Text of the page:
Leaping Frogs




Growing Independence and Fluency Design

By: Mandy Williamson




Reading fluently is the ability to read faster, smoother, and with expression. Becoming a successful reader involves reading and rereading decodable texts. Through rereading texts, students will learn to read more words per minute. When children practice and learn to read more fluently, they will be able to focus on the story and it’s meaning instead of decoding the words slowly. As teachers, we should model fluent reading and indicate how it sounds better than segmented slow reading.



Book “Frog and Toad are Friends” by Arnold Lobel (enough for every two people – 10 books), die cut frogs (approx. 20), chart of pond (with lily pads) for each student. (attached), stopwatches (enough for every two students), worksheet with three or four simple sentences to read aloud to practice speed (ex. She has made a mess.).



1.    Introduce the lesson by explaining that when readers read fast, the words flow better. Words and sentences are easier to understand and listen to when they are read fluently instead of read slow. Read a sample sentence to the students. “Boys and girls, I am going to read you a sentence in two different ways. AFTER I get done, I want you to tell me which one sounds better. 1.) Thhhe fffrrroooggg llleeeapppsss iiinnn thhhe pppooonnnddd. 2.) The frog leaps in the pond. Now, which one sounded better? That’s right, the second one sounded better. Can anyone tell me why? That’s right, because it was faster and smoother than the first one I read.

2.    Today we are going to work on reading so that it sounds smooth and more like we are talking to someone. When we talk to our friends, do we talk real slow or kind of fast? That’s right, we talk kind of fast.

3.    “Now, I want each of you to get a partner. I am going to hand out a worksheet with some sentences on them. I want you to practice reading the sentences out loud to your partner. Start slow to make sure you read all of the words correctly. Then try to say the sentences faster and smoother. Take turns and make sure each of you get practice.” I will tell you when to go back to your desks. When students get back to their desks pass out the frog books to each student.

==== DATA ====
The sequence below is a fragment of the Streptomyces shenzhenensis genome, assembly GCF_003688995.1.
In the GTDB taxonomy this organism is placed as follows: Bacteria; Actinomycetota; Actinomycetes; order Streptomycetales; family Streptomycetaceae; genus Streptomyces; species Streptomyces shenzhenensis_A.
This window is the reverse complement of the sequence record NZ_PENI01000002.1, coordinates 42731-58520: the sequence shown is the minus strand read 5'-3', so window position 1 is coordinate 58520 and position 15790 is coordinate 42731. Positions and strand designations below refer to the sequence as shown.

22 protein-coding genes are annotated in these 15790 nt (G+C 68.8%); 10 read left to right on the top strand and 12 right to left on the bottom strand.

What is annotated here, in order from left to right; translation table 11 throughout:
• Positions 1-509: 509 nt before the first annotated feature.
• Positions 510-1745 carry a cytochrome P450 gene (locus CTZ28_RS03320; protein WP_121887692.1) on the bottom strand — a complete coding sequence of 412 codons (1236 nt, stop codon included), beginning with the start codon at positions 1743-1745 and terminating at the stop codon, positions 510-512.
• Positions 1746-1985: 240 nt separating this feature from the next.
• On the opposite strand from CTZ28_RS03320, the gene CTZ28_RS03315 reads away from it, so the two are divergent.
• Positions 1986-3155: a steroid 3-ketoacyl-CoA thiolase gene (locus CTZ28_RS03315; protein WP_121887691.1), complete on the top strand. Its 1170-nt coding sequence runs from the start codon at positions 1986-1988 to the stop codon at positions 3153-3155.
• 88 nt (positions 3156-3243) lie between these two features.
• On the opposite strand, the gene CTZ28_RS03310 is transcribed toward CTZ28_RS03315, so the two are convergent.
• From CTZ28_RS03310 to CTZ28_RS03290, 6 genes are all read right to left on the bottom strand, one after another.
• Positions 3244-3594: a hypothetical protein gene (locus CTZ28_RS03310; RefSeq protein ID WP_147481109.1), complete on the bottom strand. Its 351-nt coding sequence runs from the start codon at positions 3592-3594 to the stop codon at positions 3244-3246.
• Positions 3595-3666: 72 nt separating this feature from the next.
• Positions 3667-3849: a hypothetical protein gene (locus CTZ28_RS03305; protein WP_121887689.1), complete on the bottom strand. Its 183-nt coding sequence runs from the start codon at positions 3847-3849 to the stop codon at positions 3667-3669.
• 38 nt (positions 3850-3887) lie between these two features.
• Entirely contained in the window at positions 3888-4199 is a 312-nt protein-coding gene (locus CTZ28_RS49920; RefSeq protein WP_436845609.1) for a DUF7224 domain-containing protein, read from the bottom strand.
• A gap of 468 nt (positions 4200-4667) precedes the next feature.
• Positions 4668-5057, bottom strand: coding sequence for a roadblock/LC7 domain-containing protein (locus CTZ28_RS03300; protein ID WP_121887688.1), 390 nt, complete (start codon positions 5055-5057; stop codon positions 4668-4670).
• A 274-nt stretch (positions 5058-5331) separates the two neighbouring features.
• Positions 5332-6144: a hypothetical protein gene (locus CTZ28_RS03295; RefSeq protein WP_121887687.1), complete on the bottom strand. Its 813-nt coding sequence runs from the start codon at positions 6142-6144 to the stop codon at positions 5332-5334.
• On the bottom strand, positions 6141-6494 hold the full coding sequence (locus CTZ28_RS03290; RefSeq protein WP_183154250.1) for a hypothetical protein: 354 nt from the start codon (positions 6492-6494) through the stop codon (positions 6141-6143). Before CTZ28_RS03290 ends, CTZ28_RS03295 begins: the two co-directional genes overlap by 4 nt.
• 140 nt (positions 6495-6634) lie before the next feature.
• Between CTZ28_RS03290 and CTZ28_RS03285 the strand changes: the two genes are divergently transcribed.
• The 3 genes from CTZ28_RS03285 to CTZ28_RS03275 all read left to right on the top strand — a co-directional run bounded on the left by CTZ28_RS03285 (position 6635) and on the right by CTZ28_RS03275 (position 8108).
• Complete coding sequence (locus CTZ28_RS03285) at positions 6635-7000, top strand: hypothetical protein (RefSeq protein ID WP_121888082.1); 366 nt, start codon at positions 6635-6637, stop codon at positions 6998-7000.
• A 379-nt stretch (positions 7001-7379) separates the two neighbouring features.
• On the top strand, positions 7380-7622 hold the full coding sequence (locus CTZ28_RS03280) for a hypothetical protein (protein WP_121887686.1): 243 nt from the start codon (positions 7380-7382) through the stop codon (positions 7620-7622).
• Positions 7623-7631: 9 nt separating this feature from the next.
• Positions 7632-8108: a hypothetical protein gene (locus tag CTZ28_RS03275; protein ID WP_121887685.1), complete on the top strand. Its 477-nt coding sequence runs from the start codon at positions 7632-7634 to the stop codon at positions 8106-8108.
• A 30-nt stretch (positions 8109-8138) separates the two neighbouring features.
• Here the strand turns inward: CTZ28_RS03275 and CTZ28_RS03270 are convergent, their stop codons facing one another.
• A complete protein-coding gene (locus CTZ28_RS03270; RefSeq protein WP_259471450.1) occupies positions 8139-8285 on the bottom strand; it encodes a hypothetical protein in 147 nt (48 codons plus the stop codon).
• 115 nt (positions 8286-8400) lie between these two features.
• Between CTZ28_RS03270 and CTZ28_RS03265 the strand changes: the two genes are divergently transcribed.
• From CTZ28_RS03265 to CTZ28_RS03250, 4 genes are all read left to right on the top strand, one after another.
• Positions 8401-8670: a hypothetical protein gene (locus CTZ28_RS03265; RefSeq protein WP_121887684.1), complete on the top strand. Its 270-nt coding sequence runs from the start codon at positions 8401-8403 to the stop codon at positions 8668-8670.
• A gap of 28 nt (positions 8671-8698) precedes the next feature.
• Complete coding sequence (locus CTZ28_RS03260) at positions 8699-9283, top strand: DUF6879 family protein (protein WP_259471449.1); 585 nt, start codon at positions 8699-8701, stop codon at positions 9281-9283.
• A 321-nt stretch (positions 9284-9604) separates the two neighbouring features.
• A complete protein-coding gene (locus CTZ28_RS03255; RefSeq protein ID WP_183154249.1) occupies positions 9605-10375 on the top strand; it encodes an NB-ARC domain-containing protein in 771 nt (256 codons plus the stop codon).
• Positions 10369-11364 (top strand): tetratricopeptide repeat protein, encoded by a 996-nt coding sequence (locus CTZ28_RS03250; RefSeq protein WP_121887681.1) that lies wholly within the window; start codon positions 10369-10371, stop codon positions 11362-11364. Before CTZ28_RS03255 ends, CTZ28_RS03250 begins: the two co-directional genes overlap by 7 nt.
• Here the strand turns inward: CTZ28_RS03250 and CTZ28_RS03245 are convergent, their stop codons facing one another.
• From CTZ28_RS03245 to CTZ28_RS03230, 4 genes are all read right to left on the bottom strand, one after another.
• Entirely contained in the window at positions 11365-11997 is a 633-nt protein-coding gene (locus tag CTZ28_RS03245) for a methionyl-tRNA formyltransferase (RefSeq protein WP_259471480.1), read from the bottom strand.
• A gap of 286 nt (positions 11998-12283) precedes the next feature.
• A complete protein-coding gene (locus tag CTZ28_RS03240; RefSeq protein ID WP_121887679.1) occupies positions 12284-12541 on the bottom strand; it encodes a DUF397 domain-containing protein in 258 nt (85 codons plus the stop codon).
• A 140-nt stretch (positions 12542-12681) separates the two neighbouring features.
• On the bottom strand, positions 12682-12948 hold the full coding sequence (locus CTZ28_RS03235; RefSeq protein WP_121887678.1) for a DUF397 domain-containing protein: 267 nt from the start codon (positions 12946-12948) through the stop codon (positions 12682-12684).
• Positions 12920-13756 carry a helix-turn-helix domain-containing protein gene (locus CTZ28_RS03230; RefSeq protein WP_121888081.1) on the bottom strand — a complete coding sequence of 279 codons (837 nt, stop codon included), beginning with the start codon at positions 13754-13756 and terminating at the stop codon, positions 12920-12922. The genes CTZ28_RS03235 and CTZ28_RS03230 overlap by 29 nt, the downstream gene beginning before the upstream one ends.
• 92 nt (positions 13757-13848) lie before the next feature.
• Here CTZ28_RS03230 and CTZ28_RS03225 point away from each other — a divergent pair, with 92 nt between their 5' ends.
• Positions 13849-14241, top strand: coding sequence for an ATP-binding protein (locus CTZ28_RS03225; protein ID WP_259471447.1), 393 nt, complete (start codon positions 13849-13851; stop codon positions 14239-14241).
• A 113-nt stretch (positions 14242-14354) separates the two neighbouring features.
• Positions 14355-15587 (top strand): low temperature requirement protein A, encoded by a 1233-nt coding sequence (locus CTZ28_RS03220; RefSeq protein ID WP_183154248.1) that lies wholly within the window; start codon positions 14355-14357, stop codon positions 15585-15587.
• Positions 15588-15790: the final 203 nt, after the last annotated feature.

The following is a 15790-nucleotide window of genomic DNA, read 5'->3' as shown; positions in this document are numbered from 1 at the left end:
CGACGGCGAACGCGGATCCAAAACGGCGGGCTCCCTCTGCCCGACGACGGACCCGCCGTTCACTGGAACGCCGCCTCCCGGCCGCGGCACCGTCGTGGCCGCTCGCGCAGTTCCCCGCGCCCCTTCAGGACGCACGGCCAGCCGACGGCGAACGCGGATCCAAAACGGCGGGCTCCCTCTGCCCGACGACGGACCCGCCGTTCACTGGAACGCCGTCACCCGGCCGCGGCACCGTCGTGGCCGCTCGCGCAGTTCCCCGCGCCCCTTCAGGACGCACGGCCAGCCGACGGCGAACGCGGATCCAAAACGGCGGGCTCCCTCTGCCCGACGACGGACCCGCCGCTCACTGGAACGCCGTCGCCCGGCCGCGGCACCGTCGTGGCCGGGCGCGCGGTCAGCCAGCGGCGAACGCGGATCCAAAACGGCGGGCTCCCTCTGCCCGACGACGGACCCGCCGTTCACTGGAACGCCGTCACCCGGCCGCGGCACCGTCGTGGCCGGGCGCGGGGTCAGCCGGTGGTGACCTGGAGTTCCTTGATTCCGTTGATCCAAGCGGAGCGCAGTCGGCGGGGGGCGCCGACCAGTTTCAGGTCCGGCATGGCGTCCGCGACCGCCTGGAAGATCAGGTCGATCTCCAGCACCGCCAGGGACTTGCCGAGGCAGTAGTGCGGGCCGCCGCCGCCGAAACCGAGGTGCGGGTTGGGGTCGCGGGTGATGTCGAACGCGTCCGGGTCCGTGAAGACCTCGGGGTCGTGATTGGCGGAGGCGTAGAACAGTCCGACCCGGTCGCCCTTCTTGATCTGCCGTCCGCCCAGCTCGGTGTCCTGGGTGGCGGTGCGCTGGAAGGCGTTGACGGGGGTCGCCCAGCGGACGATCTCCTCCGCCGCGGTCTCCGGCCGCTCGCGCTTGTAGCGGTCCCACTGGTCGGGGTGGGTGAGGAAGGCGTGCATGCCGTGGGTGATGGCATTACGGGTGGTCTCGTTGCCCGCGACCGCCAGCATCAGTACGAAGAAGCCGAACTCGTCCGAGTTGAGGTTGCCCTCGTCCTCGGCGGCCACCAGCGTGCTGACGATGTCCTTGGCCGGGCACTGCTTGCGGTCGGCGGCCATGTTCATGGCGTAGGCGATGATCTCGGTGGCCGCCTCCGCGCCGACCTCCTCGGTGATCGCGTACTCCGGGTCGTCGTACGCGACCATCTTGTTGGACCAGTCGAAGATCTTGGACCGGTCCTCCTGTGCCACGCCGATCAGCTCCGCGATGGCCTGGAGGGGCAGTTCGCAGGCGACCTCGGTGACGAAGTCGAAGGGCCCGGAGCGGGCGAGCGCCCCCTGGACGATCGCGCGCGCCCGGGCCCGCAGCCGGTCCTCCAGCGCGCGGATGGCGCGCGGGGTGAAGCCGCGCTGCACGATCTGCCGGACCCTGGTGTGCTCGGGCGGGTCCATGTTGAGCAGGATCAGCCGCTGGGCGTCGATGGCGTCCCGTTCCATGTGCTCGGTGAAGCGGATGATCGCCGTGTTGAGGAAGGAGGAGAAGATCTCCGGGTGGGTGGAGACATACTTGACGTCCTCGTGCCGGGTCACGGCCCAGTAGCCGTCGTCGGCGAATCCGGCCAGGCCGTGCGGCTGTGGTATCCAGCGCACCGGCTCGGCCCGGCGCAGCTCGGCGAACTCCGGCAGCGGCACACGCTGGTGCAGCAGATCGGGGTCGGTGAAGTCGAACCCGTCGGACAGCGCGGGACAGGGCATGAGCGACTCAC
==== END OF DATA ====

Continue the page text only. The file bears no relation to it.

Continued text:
4.    Read the frog book aloud using the shared reading concept. Make sure the students follow along in their copy of the book. Model fluent, fast reading.

5.    Today, when we are reading, we are going to keep track of how fast we can read. In order for us to keep track, I am going to give each of you a chart of a pond and a frog. Pass out the charts, frogs, and stopwatches.

6.    “I want everyone to put their frog on the first lily pad at the bottom of your chart. In a minute I am going to give everyone a partner. You and your partner are going to practice reading this story “Frog and Toad are Friends” by Arnold Lobel (Hold up the book) I want you to time your partner for one minute when he/she is reading. When one minute is up, count the number of words that he/she read in a minute. Write this number on the first line by the first lily pad. This is going to be your starting point. Then switch and let the other person read. After both team members get their first numbers written down I want you to add ten to it. Write this number on the next line. Keep adding ten to each number until all four lines are filled in with a number.

Everyday we are going to work on reading more words in a minute. When you increase the number of words you read in a minute you can move your frog to the next lily pad. But, you can only move the frog if your new number is at least your next number. (Demonstrate on the board).

7.   Allow the students to begin reading and timing. Instruct students to continue reading their books until their frog has reached the last lily pad or until they have taken turns reading four times, or until the time for the activity is up. If people do not finish you can continue the activity again tomorrow for them to progress in their speed. 


 -Walk around and check on each group. Make sure they are completing the task correctly. As you walk around, listen to each student, and answer the following questions for each student.

1.    Does the student read smoothly?

2.    Does the student demonstrate advancement?

3.    Is the student reading fast enough (yet slow enough to understand what they are saying) Make sure the students do not make it a competition.

 -Call each student to your desk and have him or her read, to you, their favorite part of the book for one minute. This will ensure that you, as a teacher, know exactly how fluent the child is and is becoming.

      9.    After the students have finished this activity, ask them to pick out their own book from the classroom library and create a chart on their own to do the same                 thing. This will help them continue to be fluent in their reading. 


Burbic, Cindy. “It’s My Party and I’ll cry If I want to….”

Pegues, Jennifer. “Dive Into Reading.

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